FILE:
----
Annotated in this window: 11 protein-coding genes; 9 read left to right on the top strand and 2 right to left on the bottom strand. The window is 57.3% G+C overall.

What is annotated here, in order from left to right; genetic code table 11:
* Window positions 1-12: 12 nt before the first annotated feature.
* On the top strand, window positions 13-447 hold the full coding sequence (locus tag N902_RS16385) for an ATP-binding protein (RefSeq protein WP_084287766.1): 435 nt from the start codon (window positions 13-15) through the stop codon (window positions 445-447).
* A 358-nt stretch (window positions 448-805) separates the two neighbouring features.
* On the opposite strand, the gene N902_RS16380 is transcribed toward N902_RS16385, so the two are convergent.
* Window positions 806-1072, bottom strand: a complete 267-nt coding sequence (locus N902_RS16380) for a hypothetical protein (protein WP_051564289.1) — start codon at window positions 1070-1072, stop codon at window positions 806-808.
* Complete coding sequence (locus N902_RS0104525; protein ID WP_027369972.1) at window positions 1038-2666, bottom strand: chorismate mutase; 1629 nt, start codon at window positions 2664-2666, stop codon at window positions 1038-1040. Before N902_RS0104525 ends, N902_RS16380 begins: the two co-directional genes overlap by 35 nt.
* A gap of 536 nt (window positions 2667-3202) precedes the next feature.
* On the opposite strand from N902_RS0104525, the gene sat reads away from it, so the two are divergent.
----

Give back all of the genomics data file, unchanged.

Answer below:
Annotated in this window: 11 protein-coding genes; 9 read left to right on the top strand and 2 right to left on the bottom strand. The window is 57.3% G+C overall.

What is annotated here, in order from left to right; genetic code table 11:
* Window positions 1-12: 12 nt before the first annotated feature.
* On the top strand, window positions 13-447 hold the full coding sequence (locus tag N902_RS16385) for an ATP-binding protein (RefSeq protein WP_084287766.1): 435 nt from the start codon (window positions 13-15) through the stop codon (window positions 445-447).
* A 358-nt stretch (window positions 448-805) separates the two neighbouring features.
* On the opposite strand, the gene N902_RS16380 is transcribed toward N902_RS16385, so the two are convergent.
* Window positions 806-1072, bottom strand: a complete 267-nt coding sequence (locus N902_RS16380) for a hypothetical protein (protein WP_051564289.1) — start codon at window positions 1070-1072, stop codon at window positions 806-808.
* Complete coding sequence (locus N902_RS0104525; protein ID WP_027369972.1) at window positions 1038-2666, bottom strand: chorismate mutase; 1629 nt, start codon at window positions 2664-2666, stop codon at window positions 1038-1040. Before N902_RS0104525 ends, N902_RS16380 begins: the two co-directional genes overlap by 35 nt.
* A gap of 536 nt (window positions 2667-3202) precedes the next feature.
* On the opposite strand from N902_RS0104525, the gene sat reads away from it, so the two are divergent.